Book ReviewAlejandra Manjarrez
Boris Mikhaylovich Kozo-Polyansky:
Symbiogenesis: A New Principle of Evolution (edited by Victor Fet and Lynn Margulis).
Hardcover: 240 pages
Publisher: Harvard University Press; 1 edition (June 15, 2010)
Price: 34.99 EUR
Kozo-Polyansky in later life
In the 1920s, the Russian biologist Boris Mikhaylovich Kozo-Polyansky recognised symbiogenesis – the merging of two separate organisms to form a single new organism – as an important evolutionary tool. 86 years after the publication of his historic 1924 opus, Symbiogenesis, an English translation is available.
The US biologist Lynn Margulis is well known for her endosymbiotic theory, proposed at the end of the 1960s. In sum, it postulates that mitochondria and plastids in eukaryotes originate from bacterial endosymbionts. Some years later, in 1975, she and Peter Raven, a botanist and also a supporter of this theory, were invited to a panel session in Leningrad about the origins of chloroplasts, organised by the Armenian-Russian botanist Armen Takhtajan. It was then, Margulis and Raven plausibly assert, that they heard about Boris Mikhaylovich Kozo-Polyansky for the first time.
Both also claimed that it was then when they learned of the existence of one of the books written by Kozo-Polyansky half a century before, Symbiogenesis. In that meeting, Takhtajan translated small fragments of it, so they were aware of Kozo-Polyansky’s ideas, similar to theirs but published even before they were born. The complete English translation of that text has now been published by Harvard University Press and edited by Margulis and Victor Fet, a Russian zoologist and poet, who also translated for this edition.
Boris Mikhaylovich Kozo-Polyansky was born in 1890 and became an important botanist in his native Russia. He was a Darwinist and a supporter of symbiogenesis, a concept proposed by his fellow Russian, biologist Konstantin Mereschkowski, in the first decade of the twentieth century. The term “symbiogenesis” refers to the evolutionary origin of new organisms as a result of symbiotic association between two previously independent living beings. Kozo-Polyansky defended this view and one of the merits of his work, reflected in this book, is the large amount of bibliographical information he collected from scientific literature to support it.
He described a great number of examples where symbiosis is observed, including consortia of bacteria to multicellular organisms, such as lichens, which are associations of fungus with green algae or cyanobacterial photobionts. He linked symbiogenesis with natural selection and proposed that the origin of some of the organelles of cells were the result of these phenomena.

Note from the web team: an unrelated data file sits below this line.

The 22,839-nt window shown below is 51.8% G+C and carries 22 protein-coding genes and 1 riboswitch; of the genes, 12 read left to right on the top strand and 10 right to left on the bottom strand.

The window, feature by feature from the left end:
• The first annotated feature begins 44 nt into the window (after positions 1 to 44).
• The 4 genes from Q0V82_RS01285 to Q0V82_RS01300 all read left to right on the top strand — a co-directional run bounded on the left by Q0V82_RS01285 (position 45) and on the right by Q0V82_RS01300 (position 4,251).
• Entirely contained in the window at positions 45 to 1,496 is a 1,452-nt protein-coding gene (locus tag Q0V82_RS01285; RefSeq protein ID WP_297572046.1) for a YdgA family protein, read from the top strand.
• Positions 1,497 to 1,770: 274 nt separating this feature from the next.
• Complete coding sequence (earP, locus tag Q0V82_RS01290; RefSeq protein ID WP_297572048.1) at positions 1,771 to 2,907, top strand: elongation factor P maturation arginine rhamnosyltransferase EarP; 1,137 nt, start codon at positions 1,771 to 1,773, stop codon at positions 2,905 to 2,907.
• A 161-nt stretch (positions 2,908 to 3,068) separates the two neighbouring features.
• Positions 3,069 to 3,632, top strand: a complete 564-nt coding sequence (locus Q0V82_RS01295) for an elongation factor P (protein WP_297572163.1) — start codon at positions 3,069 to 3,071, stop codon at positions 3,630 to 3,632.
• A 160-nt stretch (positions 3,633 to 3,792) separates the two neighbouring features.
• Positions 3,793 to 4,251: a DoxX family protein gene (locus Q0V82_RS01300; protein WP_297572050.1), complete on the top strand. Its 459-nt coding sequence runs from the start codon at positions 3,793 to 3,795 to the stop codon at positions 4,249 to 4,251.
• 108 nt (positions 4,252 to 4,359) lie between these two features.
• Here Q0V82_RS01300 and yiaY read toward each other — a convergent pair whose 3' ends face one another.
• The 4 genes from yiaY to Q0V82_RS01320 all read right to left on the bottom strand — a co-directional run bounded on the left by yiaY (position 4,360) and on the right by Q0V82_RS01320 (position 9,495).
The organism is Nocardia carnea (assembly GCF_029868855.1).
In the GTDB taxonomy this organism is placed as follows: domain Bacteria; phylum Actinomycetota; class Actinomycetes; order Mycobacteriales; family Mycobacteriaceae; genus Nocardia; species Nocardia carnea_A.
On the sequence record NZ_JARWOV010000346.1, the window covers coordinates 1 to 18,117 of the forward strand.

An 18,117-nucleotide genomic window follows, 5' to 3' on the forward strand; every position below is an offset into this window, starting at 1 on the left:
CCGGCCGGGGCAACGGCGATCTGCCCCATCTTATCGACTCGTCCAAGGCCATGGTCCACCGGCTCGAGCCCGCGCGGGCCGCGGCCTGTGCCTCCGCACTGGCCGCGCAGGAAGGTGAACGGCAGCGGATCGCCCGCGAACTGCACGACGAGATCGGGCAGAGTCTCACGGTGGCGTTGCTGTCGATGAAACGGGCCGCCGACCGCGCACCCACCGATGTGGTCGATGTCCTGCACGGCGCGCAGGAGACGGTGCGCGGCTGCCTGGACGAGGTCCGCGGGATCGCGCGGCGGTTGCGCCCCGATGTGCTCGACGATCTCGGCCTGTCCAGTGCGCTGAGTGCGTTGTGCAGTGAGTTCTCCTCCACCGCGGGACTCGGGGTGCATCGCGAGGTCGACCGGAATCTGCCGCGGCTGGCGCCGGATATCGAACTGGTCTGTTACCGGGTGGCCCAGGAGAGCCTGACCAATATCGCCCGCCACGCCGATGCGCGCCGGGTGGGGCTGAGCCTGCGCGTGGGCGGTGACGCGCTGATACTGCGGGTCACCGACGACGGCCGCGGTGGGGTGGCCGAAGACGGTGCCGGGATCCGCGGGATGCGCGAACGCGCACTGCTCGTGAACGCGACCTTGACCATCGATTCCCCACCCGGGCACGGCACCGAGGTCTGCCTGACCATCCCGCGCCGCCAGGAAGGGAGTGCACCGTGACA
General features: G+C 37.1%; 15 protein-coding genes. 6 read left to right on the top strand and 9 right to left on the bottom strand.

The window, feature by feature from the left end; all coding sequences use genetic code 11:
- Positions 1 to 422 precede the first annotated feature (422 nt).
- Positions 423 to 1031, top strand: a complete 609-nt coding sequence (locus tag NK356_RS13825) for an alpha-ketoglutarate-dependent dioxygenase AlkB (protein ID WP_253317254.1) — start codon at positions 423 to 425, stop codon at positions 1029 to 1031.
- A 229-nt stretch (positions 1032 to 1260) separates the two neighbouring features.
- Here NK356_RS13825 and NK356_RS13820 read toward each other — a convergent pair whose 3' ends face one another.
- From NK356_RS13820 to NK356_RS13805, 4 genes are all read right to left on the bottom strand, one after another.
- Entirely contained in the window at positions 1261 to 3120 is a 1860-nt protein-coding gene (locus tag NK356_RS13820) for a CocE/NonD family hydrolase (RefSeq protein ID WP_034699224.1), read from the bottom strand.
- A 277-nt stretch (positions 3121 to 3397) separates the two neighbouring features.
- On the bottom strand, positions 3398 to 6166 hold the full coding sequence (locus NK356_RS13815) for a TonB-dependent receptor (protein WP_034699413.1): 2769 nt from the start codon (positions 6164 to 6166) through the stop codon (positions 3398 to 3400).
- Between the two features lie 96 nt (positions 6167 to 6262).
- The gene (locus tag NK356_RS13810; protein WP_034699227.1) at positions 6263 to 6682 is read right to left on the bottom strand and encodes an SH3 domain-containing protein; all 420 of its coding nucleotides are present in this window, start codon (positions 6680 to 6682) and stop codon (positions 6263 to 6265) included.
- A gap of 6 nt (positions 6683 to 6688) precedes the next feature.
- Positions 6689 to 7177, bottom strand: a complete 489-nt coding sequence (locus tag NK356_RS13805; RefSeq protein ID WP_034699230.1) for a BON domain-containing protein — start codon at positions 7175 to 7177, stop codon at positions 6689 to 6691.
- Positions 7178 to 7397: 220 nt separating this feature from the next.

The book can get very descriptive and it is not easy to follow almost one hundred pages of examples. But it is not only about that; what is there is also historically relevant. Kozo-Polyansky mentioned, for example, a debate involving prokaryotes, then called by different names and not yet considered cells. He cited Arthur Meyer, a prominent German biologist, who considered it, “hard to imagine that the smallest bacteria can be made of molecules”. Meyer thought that they were very small and formed by “vitules”, which were supposed to be made of muons and not electrons.
It is an amazing experience to be immersed in the cutting edge biological thought of more than a century ago. The English translation does not stand alone in this edition, which also includes important sections that make it not only historically valuable, but also provide updated information about the topic. We find editors’ commentaries throughout the book that have their own references, offering an overview of the current status of research in most of the cases mentioned. A bonus is the modern illustrations included: mainly photos and micrographs.
Even if The New Principle of Biology: An Essay on the Theory of Symbiogenesis (which is the literal translation of the Russian title) is an important work for the history and philosophy of science, there remain some gripes. Given its value as a reference for people interested in the topic, it’s inappropriate that in the introductory chapters (written by collaborators) it is implied that symbiogenesis explains the origin of eukaryotes. This is, at the very least, still debatable; and it is not the same as using it for explaining the origin of mitochondria and plastids, proven and accepted. Let’s avoid confusion and recognise the importance of symbiogenesis, but not give it a larger role in evolution than what is currently known and proved.
Letzte Änderungen: 29.07.2013